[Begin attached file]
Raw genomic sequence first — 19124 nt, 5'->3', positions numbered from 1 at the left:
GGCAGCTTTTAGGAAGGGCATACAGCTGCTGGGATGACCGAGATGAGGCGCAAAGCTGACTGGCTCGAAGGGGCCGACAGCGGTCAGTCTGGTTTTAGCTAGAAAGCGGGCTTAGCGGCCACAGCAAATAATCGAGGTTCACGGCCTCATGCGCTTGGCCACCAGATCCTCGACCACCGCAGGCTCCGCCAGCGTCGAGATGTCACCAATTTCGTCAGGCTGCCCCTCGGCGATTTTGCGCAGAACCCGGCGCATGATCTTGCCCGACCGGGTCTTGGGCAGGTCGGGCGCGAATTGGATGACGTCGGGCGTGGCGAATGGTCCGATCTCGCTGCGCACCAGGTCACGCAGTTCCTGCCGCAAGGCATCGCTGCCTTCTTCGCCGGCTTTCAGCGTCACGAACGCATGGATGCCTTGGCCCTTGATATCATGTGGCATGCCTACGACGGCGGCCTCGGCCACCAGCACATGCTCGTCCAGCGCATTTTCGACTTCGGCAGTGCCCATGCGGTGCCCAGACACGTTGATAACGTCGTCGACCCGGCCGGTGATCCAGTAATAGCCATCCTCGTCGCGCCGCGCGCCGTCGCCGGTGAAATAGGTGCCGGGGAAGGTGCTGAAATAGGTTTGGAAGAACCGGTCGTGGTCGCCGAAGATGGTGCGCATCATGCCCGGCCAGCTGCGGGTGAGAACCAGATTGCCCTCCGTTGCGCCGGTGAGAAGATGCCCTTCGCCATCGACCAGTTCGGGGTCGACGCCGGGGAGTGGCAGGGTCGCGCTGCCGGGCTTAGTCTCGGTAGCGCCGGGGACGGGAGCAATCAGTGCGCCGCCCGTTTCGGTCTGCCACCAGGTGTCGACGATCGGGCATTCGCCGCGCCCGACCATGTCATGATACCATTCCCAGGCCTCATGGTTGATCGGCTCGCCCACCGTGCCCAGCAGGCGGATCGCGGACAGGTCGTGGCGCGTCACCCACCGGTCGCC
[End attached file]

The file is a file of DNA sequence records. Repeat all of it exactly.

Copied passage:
Raw genomic sequence first — 19124 nt, 5'->3', positions numbered from 1 at the left:
GGCAGCTTTTAGGAAGGGCATACAGCTGCTGGGATGACCGAGATGAGGCGCAAAGCTGACTGGCTCGAAGGGGCCGACAGCGGTCAGTCTGGTTTTAGCTAGAAAGCGGGCTTAGCGGCCACAGCAAATAATCGAGGTTCACGGCCTCATGCGCTTGGCCACCAGATCCTCGACCACCGCAGGCTCCGCCAGCGTCGAGATGTCACCAATTTCGTCAGGCTGCCCCTCGGCGATTTTGCGCAGAACCCGGCGCATGATCTTGCCCGACCGGGTCTTGGGCAGGTCGGGCGCGAATTGGATGACGTCGGGCGTGGCGAATGGTCCGATCTCGCTGCGCACCAGGTCACGCAGTTCCTGCCGCAAGGCATCGCTGCCTTCTTCGCCGGCTTTCAGCGTCACGAACGCATGGATGCCTTGGCCCTTGATATCATGTGGCATGCCTACGACGGCGGCCTCGGCCACCAGCACATGCTCGTCCAGCGCATTTTCGACTTCGGCAGTGCCCATGCGGTGCCCAGACACGTTGATAACGTCGTCGACCCGGCCGGTGATCCAGTAATAGCCATCCTCGTCGCGCCGCGCGCCGTCGCCGGTGAAATAGGTGCCGGGGAAGGTGCTGAAATAGGTTTGGAAGAACCGGTCGTGGTCGCCGAAGATGGTGCGCATCATGCCCGGCCAGCTGCGGGTGAGAACCAGATTGCCCTCCGTTGCGCCGGTGAGAAGATGCCCTTCGCCATCGACCAGTTCGGGGTCGACGCCGGGGAGTGGCAGGGTCGCGCTGCCGGGCTTAGTCTCGGTAGCGCCGGGGACGGGAGCAATCAGTGCGCCGCCCGTTTCGGTCTGCCACCAGGTGTCGACGATCGGGCATTCGCCGCGCCCGACCATGTCATGATACCATTCCCAGGCCTCATGGTTGATCGGCTCGCCCACCGTGCCCAGCAGGCGGATCGCGGACAGGTCGTGGCGCGTCACCCACCGGTCGCC